Having a healthy planet. David Brower says there’s no business to be done on a dead planet. Well, there’s no anything to be done on a dead planet, and that’s what we’re doing—we’re killing the planet. That’s the bottom line. All these other social issues that we have are just symptoms of how we have to live because of how desperate things are. Just go to Indonesia, go to Africa, go to a lot of places in Asia, and you’ll see what a desperate life people have, trying to scratch a little livelihood out of a patch of ground. It’s pretty desperate. We’re immune to seeing all that stuff in America. We don’t want to see it.
We see it in ghettos.
Yeah, but even the guys living in the ghettos have an easy time compared to some little Indonesian scratch farmer. The guy in the ghetto could always go to the mission and get a free meal, or he can go to the hospital and, yeah, they have to take him in. But these other people, they can’t go to a doctor or anything. If anybody gets sick, there’s nothing they can do about it.
Where does Patagonia fit into all of this?
Well, I’m trying to run the company as if it’s going to be here 100 years from now, because a responsible government would be making decisions based on being here 100 years from now instead of these short-term decisions. We expect the government to act that way, but then we don’t act that way. So every decision I make for my company is as if it’s going to be 100 years from now. I don’t go for the big growth; I have it set up so that it’s profitable, with no growth at all. I try to keep it a natural size. Our mission statement is to make the best quality product and cause no unncessary harm, so we’re constantly trying to figure out how to make a product with the least amount of harm.
The environment, to people.
Have you been successful thus far?
It’s a process, you know? You get better and better at it. As you educate yourself to what you’re actually doing, you’re left with choices, and you have to make the right choice. So we’re basically in the business of trying to make the right choices. As soon as you find out how evil it is to be making clothing out of industrially grown cotton, you stop using it. Let’s say you’re in the business of making landmines, and one day you go out and find out what these landmines do and you come back and say, Well, hey, these are bad. So you can either stop making landmines or continue doing it knowing what the results are. Once I find out that I’m doing something bad, I stop doing it. And we don’t make ourselves martyrs. So we stay in business, we stay healthy, and we keep our people employed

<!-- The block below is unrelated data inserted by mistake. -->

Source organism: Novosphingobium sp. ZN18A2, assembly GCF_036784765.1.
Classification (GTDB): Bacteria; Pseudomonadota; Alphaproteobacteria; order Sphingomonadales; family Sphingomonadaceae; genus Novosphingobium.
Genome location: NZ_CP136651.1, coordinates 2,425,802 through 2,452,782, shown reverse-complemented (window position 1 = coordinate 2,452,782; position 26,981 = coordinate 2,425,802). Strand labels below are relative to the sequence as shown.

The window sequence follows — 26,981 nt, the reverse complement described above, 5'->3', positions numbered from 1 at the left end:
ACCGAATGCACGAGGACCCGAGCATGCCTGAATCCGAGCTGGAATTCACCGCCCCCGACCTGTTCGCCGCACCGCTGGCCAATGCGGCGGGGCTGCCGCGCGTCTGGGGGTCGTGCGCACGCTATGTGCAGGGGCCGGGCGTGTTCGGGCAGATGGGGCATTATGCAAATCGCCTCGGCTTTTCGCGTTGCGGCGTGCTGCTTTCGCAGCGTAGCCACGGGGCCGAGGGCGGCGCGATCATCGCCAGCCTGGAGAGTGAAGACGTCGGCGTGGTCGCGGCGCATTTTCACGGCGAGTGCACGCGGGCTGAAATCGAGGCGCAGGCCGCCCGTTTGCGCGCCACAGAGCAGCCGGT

Well, traveling and seeing what’s happening with the world. As an individual, I’m helpless like everybody else, but as owner of a company like this—a pretty visible company—I have a lot more power, so I can use that power to try to change other companies and stuff; show other companies that we can do the right thing and still be profitable. Look at the surf industry—it gives absolutely nothing back to the environment. Nothing. That’s not good. They’re strictly out to make a whole bunch of money.
Not the 100-year ideal.
No. Most companies exist to…well, the product is the company itself. You build a company, and then you really want to cash out and sell the company, or go public. Same thing. I’m not interested in doing that. For me, the product is the goods that we’re making.
Your greatest inspirations?
My heros have always been explorers and stuff like that. The guys on the fringes of exploration…mountain climbers, arctic explorers.
Well, I just like to surf. It’s the simplest sport there is. It’s just a surfboard and a wave. Yeah, you need a wetsuit in California, but we used to surf without wetsuits. When I first started surfing, there were no leashes, no wetsuits. It’s more comfortable now, but there’s no way to cheat except maybe with tow-in surfing, or something like that. But that’s a different game. You could have the best surfboard or just an average surfboard and do just as well, probably.
Any inspirational characters from surfing?
God, I don’t know. (pause) I’ve got a lot of old friends, like Mickey Muñoz and stuff. Somebody’s got to write a book on this guy, because he’s an unbelievable waterman. He dives, he’s a sailor…one of the first guys to ride Waimea, still surfing every day. Great guy. He’s a year older than I am. There’s a book to be written. He’s a real waterman, you know. A lot of the pro surfers, that’s all they do—they do absolutely nothing else (but surf). Or maybe they golf or something. That doesn’t tell me much.
You love golfing, don’t you?
(laughs) Well, that’s a symbol of America, just like McDonald’s is a symbol of fast food. That’s why it gets attacked all over the world. The symbol of American sport is golf.
It’s not a sport.
No, it’s not. It’s a hobby. It’s a game, actually. It’s not a sport. It shouldn’t be in the sports pages at all.
You don’t like games.
I hate games. (laughs)
What are some of your favorite activities besides surfing?
Well, climbing, playing tennis, skindive…I try to eat as much from what I gather. I eat a lot out of the ocean that I gather. I eat a lot of game. I whitewater-kayak…done a whole bunch of different things, all non-motorized.
Sailboat over motorboat?
Yeah…I mean, the real adventure…this (Tuamotus trip) is no adventure. This is just a catered trip, you know. A real adventure would be…you know that one island way down in the south that has the best left and right in Polynesia? There’s a boat that goes twice a month. That would be the trip. Get on that freighter from Papeete, go 650 miles, or whatever it is, get dumped off, have your backpack and your surfboard. That would be a story. That would be the adventure. I really enjoy doing stuff like that. That’s why I took that one sailing trip a few years ago to Fanning Island. Just hitchhiked on the boat